Racetime approaches, and the milling steps up. Long lines form and re-form at the mutuel windows, and as the horses are led out to the starting gate there is a mad scramble to place one more bet. And then they're off, and the crowd begins to fidget and nervously gabble. By the time the horses are in the home stretch, the spectators have become a wild mob, flinging binoculars and mint juleps about recklessly, and emitting an ever-increasing cacophony of shrieks shouts groans and ear-splitting squeals. The noise peaks as the horses flash across the finish line, and immediately slumps into instant analysis, grashing of teeth, and an occasional shout of triumph. Losers' tickets flutter down like confetti from the upper tiers, and fresh mint juleps are ordered around as everyone searches their program and their psyche for the next race's winner.

Status consciousness and elitism are rife at Churchill Downs, and the higher you climb in the stadium, the thicker this atmosphere becomes. The pecking order runs from the surging masses in the Infield up through bleaches, seats in the Grandstand, boxes in the Clubhouse, and finally to the lofty Penthouse, enclosed, air conditioned and incredibly exclusive. No amount of money will purchase entrance to this haunt of senators, presidents, occasional royalty and, yes, sometimes even movie stars, it is invitation only.

And now, through the tunnel and into that infamous stew of bourbon freaks, sun worshippers and lovers, the Infield. NO ALCOHOLIC BEVERAGES PERMITTED piously states the sign over the main gate, so the game is to smuggle it in, and smuggle it in they do. Squeeze your way between the writhing, perspiring bodies in all stages of dishabille (you're liable to see anything in the Infield).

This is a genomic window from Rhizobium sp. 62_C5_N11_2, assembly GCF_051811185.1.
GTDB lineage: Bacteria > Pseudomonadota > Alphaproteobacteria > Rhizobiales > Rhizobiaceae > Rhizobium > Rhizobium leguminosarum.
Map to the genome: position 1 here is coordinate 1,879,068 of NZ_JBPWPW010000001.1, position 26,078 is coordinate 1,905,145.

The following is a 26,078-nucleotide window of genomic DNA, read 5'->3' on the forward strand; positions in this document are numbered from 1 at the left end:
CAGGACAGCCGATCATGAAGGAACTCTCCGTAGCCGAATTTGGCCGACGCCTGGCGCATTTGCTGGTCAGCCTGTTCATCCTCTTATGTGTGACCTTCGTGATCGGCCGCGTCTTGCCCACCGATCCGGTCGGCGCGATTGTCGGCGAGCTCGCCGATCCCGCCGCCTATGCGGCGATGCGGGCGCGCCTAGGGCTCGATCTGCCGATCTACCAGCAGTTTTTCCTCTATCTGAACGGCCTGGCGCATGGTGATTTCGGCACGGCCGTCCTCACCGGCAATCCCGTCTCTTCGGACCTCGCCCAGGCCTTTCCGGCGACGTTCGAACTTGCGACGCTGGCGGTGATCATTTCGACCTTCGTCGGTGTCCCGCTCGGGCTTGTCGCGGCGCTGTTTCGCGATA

Here is more human flesh and cold drink coolers per square inch than is possible. Bourbon straight bourbon in coke, bourbon in grapette. A thousand square yards of overlapping blankets umbrellas Kentucky Fried Chicken discarded clothes newspapers clever hats transistor radios books football Frisbees and fraternity banners. There are hippies heads straights rednecks coeds jocks teeny boppers and weirdoes. It is a young crowd, a crowd only vaguely aware that horse racing is going on around them (when do they play "My Old Kentucky Home"?), and packed in there eyeball to elbow, it is just as well; they couldn't see anything if they wanted to.

But listen: it is the bugle call announcing another race-not just another race, but THE RACE-at last it is time for the Kentucky Derby. OH, nostalgia! Oh, sentiment! Who can watch the stolen parade of the Derby entries without a tingle of excitement? What eye does not glisten as the band gently plays "My Old Kentucky Home" in the late afternoon sun? It is the moment: one of those bitter-sweet pauses on the brink of a treasured event too soon gone.

And now it is over. Two minutes of the most concentrated action in sport, an instant of roses and glory for the winner, and the exhausted crowd begins to filter out the exits.

Hour later, newspapers tumble across a litter strewn infield, and only the ghostly echo of Derbies long-run drifts through the corridors and courtyards of Churchill Downs.



We'll blow him out tomorrow



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Many box seats have been in one family for generations